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Research Article

Using Simulation to Object-Oriented Order Picking System

Ming- Feng Yang
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Simulation is one of the most frequently used techniques for production system study and design. Simulation created by an object-oriented program has the advantages of hierarchical structures, inheritance, polymorphism and object re-use. This study uses eM-plant, the standard object-oriented software to model the order picking system. Order picking is an essential operation and the major cost constituent of the distribution center. This study attempts to provide the warehouse manager with order picking and operation; examines several storage assignment policies and several sensitivity analyses. The simulation experiment results can offer reference bases for warehouse administrator decision-making.

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  How to cite this article:

Ming- Feng Yang , 2008. Using Simulation to Object-Oriented Order Picking System. Information Technology Journal, 7: 224-227.

DOI: 10.3923/itj.2008.224.227



This study designs an efficient order picking system to reduce operating costs and improve customer service. Generally, improving order picking efficiency requires beginning from three concepts: (1) picking routing, determining the picker travel route and picking sequence of all items (2) storage assignment policy, namely developing a set of rules deciding where different items will be located in a warehouse and (3) order batching, a pre-operation conducted before the picking tour of an order.

This study discusses an order picking system involving multiple-pickers and wide aisles. The picking routing assumably adopts the return policy. This study develops a heuristic storage assignment policy which must simultaneously consider travel distance and congestion. This investigation aims to improve system efficiency via heuristic policy. This study uses a frequency-based assignment policy as a comparison under different order bating conditions to clarify the degree of improvement in heuristic policy. This study applies the simulation method to compare the efficiency of each storage policy.

Heuristic policy development involves analyzing open tandem queue networks with finite buffer. Exact queue analysis is generally complicated and time-consuming. This thesis therefore uses the approximation method proposed by Brandwajn and Jow (1988) to analyze the tandem queue network.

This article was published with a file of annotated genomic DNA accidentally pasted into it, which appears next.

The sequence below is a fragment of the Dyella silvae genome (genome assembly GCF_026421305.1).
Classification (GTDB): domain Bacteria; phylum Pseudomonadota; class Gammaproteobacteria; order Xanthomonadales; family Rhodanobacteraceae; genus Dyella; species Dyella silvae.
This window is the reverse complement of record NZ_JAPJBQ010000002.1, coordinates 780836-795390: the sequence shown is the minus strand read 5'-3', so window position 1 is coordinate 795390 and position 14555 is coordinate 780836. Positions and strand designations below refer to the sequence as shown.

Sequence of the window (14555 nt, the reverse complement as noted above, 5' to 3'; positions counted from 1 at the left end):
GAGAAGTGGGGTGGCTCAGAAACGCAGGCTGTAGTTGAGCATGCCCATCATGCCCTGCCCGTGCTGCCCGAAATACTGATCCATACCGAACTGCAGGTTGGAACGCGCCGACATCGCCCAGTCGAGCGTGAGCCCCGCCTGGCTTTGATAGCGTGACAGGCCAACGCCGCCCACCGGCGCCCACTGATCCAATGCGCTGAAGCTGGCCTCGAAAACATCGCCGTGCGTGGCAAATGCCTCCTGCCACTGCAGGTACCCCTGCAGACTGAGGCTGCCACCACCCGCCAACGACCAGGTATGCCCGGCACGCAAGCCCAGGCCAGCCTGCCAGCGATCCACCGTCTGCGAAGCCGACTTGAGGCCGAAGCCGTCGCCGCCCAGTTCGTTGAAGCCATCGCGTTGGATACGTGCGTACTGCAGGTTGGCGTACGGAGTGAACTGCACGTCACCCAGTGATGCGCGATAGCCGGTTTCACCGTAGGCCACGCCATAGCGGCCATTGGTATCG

Rapid simulation software market expansion accounts thisopular type of tool. Various discrete-event simulation languages oriented to the manufacturing environment are used today. The eM-plant is the standard software for object-oriented, graphical and integrated modeling for simulating and visualizing business processes. The object-oriented simulation language operates by allowing the objects to pass messages. Each message represents a request to an object to perform certain functions.

This study creates an object-oriented simulation to implement a warehouse order picking system. The research objective is to provide information to the warehouse manager so that the manager more efficiently controls present warehouse situations and decision making. Furthermore, the simulation model can be web linked. The warehouse manager or all stores can search or input data to the simulation model through internet, as presented in Fig. 1.

In literature, several object-oriented methodologies and operations for the manufacturing can be found (King and Kim, 1995; Macreie and Paul, 1995). The selection of the object-oriented approach to design order picking system is mainly due to complex nature of problem (Usher, 1996).

A storage assignment policy or set of rules determining location of different items is still one of the most effective means of enhancing warehouse system performance and operational efficiency, in spite of software structure differences (Goetschalckx and Ratliff, 1990). Storage policy rules are based on demand, picking frequency, storage space, item characteristic, hazard, etc.

Image for - Using Simulation to Object-Oriented Order Picking System
Fig. 1: Simulation in web application